And when he does come he should call in at Bute House — because giving Miss Sturgeon a wide berth is exactly what she wants.
More importantly, most Scots are sick of the antagonism, stoked by the SNP, between the Scottish and UK Governments, and long for a more constructive relationship.
Mr Sunak should lead by example to show he shares their objective — but that goal can’t be achieved by the kind of playground tactics advocated by Miss Truss.
That’s not to say he should give any ground on a second independence referendum — the SNP Government has no mandate to demand it, having failed to win a majority of votes at the Holyrood election last year.
Mr Sunak could send a strong signal that the task of preserving and fortifying the UK is important to his administration by appointing Michael Gove as Minister for the Union.
It’s bad news for government that he is now consigned to the back benches — and a waste of his considerable talents as an organiser and strategist.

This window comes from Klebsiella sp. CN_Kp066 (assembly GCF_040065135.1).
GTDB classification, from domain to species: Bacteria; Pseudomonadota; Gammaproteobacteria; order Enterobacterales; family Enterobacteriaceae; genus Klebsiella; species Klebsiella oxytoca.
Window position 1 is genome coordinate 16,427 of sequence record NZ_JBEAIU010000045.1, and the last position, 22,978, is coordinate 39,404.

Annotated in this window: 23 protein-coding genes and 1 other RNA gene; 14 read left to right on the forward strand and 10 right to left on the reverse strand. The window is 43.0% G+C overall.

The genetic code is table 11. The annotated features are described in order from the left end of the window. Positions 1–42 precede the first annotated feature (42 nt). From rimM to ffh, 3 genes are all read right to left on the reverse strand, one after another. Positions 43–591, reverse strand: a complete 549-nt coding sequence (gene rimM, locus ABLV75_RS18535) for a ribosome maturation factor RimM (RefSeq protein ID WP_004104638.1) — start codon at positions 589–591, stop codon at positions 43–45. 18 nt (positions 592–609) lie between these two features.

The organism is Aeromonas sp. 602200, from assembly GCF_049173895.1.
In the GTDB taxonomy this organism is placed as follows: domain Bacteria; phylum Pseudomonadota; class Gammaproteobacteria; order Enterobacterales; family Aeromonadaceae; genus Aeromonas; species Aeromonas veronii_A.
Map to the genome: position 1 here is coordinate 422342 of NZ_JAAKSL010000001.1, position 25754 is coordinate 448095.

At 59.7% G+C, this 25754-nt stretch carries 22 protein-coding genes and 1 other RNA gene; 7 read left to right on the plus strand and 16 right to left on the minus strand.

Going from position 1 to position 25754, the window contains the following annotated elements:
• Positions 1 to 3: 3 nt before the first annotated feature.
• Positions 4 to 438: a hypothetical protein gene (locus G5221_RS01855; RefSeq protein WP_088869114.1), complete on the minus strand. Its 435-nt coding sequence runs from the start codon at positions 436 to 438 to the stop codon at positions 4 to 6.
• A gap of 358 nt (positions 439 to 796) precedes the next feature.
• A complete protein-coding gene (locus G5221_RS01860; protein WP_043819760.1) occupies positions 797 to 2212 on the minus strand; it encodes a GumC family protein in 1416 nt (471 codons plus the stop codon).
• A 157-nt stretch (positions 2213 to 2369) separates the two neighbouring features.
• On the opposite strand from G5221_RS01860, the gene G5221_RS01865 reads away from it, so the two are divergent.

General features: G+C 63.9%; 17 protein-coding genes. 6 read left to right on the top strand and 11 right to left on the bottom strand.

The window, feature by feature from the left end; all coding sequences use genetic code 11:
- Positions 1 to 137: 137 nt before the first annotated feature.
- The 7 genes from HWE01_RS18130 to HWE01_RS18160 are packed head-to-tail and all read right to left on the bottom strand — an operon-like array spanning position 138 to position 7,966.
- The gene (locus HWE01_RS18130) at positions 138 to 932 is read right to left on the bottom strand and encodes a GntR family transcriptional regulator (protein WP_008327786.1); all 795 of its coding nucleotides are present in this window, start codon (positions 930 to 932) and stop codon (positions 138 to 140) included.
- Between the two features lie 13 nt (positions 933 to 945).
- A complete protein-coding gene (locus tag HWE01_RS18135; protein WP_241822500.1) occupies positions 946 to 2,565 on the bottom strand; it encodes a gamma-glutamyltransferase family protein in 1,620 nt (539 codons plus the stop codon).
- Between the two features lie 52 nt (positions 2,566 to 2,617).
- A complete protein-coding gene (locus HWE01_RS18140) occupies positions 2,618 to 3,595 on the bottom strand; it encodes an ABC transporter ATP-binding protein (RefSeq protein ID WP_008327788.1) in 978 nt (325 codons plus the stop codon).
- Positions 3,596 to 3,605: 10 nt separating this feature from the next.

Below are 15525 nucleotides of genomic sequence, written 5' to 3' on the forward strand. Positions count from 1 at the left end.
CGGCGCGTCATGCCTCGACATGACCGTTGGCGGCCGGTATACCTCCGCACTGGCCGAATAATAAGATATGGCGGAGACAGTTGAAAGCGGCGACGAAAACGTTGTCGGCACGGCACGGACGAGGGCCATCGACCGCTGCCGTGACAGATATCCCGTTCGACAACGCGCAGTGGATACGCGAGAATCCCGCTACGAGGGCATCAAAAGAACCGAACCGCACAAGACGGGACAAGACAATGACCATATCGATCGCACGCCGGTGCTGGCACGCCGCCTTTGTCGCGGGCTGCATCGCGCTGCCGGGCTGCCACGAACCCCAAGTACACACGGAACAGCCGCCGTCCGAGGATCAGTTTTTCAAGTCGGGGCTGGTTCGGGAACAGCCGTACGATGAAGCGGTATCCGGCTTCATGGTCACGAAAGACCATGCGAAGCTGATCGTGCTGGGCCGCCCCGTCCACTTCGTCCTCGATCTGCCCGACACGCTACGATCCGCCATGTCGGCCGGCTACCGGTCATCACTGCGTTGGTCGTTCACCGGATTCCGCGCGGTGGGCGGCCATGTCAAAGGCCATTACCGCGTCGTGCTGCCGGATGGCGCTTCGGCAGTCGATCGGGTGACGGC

It would make sense to bring him into the fold for the sake of unity, but Mr Gove also understands the SNP’s modus operandi.
Alongside Scottish Secretary Alister Jack Mr Gove would prove a formidable operator, as he has in his previous Cabinet roles.
The danger is that Mr Sunak loses focus on the Union as he tackles the chaos he has inherited from his predecessor, and the economy must be at the top of his agenda.
In these circumstances, able lieutenants such as Mr Gove, working closely with Mr Jack, would be crucial — helping to avoid missteps that play into the SNP’s hands.
Mr Sunak claims credit for the idea of freeports — special economic zones offering tax breaks and lower tariffs for businesses — two of which are planned for Scotland.
SNP ministers eventually backed down on ridiculous demands from their anti-capitalist Green partners to call the new sites ‘greenports’.
But the resulting loss of investment as the SNP Scottish Government dithered and virtue-signalled could be as a high as £3billion.
Given that economic growth in Scotland has been roughly half the UK level since 2014, there is further scope for more innovative intervention.
Projects of this kind also demonstrate to voters in Scotland that the UK Government is coming up with and implementing big ideas — and that the SNP spends most of its time trying to stymie them.